New byelaws that will prohibit the drinking of alcohol in designated public places in the Borders moved a step closer this week.
Since 2013, Scottish Borders Council has been considering introducing the byelaws and an initial public consultation showed 56.5% of respondents in favour of the byelaws, and 55.7% in favour of exemption periods for common ridings, summer festivals and hogmanay. However, the level of response (132) was described by the council as “disappointing”.
This week councillors are being asked to approve submission of the draft byelaws to the Scottish Goverment. There will then have to be another public consultation which could lead to a public inquiry if there are objections to the proposals.
Community councils and area forums were asked for their views and the upshot is that the byelaws banning drinking in public places will only apply in towns and villages where there is support for their introduction - Coldingham, Eyemouth, Galashiels, Hawick, Jedburgh and Newtown St Boswells.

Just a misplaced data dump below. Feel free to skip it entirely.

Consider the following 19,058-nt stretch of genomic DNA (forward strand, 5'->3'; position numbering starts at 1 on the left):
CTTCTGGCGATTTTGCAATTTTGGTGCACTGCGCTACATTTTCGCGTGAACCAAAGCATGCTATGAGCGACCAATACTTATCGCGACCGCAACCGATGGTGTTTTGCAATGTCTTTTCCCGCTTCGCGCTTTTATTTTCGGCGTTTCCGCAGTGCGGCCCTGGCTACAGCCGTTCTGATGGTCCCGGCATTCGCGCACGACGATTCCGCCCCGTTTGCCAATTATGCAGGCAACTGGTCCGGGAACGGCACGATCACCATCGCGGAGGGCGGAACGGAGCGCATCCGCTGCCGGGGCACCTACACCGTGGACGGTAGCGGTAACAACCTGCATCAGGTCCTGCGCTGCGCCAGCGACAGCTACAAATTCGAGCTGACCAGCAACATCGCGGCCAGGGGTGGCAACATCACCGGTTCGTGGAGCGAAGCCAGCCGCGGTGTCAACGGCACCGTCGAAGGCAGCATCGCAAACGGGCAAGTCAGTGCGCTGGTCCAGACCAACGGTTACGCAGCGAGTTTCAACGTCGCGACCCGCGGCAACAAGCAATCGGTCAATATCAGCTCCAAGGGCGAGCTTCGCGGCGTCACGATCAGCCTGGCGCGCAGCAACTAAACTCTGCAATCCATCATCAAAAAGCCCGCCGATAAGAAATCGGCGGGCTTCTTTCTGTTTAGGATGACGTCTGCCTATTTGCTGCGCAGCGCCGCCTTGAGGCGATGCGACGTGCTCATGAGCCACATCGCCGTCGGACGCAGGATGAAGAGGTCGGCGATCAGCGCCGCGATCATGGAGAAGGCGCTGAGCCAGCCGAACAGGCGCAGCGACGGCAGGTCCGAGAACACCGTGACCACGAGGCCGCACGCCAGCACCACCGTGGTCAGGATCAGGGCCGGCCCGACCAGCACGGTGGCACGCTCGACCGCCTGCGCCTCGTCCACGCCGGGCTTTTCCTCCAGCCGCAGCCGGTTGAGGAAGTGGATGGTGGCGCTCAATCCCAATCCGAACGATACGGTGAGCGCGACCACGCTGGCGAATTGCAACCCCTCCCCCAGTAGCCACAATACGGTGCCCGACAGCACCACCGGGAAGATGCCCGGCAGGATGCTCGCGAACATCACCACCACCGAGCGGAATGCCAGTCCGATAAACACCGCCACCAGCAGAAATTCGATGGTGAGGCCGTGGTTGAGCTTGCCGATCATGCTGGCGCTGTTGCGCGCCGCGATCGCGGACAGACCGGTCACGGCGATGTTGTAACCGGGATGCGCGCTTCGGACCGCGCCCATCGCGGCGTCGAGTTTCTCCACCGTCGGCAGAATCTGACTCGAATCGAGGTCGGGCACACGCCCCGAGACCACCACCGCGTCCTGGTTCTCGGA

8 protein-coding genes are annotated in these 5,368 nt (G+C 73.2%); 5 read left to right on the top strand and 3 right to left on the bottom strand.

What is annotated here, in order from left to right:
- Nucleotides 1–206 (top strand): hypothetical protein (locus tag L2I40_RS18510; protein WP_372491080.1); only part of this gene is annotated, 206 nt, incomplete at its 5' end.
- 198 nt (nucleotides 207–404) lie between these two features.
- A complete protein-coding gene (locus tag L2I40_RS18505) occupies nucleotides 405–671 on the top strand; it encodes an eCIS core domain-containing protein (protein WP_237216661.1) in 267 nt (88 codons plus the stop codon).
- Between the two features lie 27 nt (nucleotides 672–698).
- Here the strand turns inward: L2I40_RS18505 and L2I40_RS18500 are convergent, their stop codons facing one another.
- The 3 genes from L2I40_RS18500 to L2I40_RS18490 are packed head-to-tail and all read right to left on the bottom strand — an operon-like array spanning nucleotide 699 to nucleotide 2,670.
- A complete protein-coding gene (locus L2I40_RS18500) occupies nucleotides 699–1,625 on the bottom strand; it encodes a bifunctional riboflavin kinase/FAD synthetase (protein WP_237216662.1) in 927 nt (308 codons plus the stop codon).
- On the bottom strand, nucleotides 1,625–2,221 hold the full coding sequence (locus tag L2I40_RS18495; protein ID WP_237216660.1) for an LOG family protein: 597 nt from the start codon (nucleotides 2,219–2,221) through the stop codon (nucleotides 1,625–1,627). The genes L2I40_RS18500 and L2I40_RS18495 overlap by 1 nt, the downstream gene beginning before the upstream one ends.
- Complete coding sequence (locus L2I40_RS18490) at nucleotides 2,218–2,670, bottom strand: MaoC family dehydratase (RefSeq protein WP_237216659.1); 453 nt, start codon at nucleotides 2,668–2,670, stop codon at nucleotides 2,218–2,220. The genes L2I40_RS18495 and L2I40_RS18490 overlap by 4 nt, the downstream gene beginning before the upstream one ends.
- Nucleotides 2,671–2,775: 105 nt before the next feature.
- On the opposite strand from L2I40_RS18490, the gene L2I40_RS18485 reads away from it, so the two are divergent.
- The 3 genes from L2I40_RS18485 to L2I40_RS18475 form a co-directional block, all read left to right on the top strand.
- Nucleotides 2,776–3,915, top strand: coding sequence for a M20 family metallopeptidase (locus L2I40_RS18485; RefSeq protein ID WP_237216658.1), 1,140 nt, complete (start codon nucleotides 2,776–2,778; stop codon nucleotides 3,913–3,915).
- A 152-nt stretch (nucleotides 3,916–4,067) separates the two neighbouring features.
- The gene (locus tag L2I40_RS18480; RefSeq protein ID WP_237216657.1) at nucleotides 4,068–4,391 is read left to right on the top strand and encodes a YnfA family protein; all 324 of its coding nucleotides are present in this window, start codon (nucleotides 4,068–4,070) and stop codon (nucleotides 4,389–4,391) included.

The reasons for supporting the byelaws included: crime prevention, challenging the culture of drinking; community safety and people’s perception of being safe; it will reduce littering; drinking on the streets creates a negative image of the Borders.
Concerns raised about implementing the byelaws included: policing and enforcement: clarity about existing powers for police and ensuring that policing is proportionate with concerns raised regarding intervention before a crime is committed and potential to enforce it Borders-wide; the potential to add towns or revoke the byelaws and how to define and identify a designated area; evidence of impact: requests for evidence from elsewhere; and concern regarding potential displacement of drinking.
The byelaws will not be operative until they have been confirmed by the Scottish Government who may confirm them with or without modifications put forward by SBC, or they may refuse to confirm them.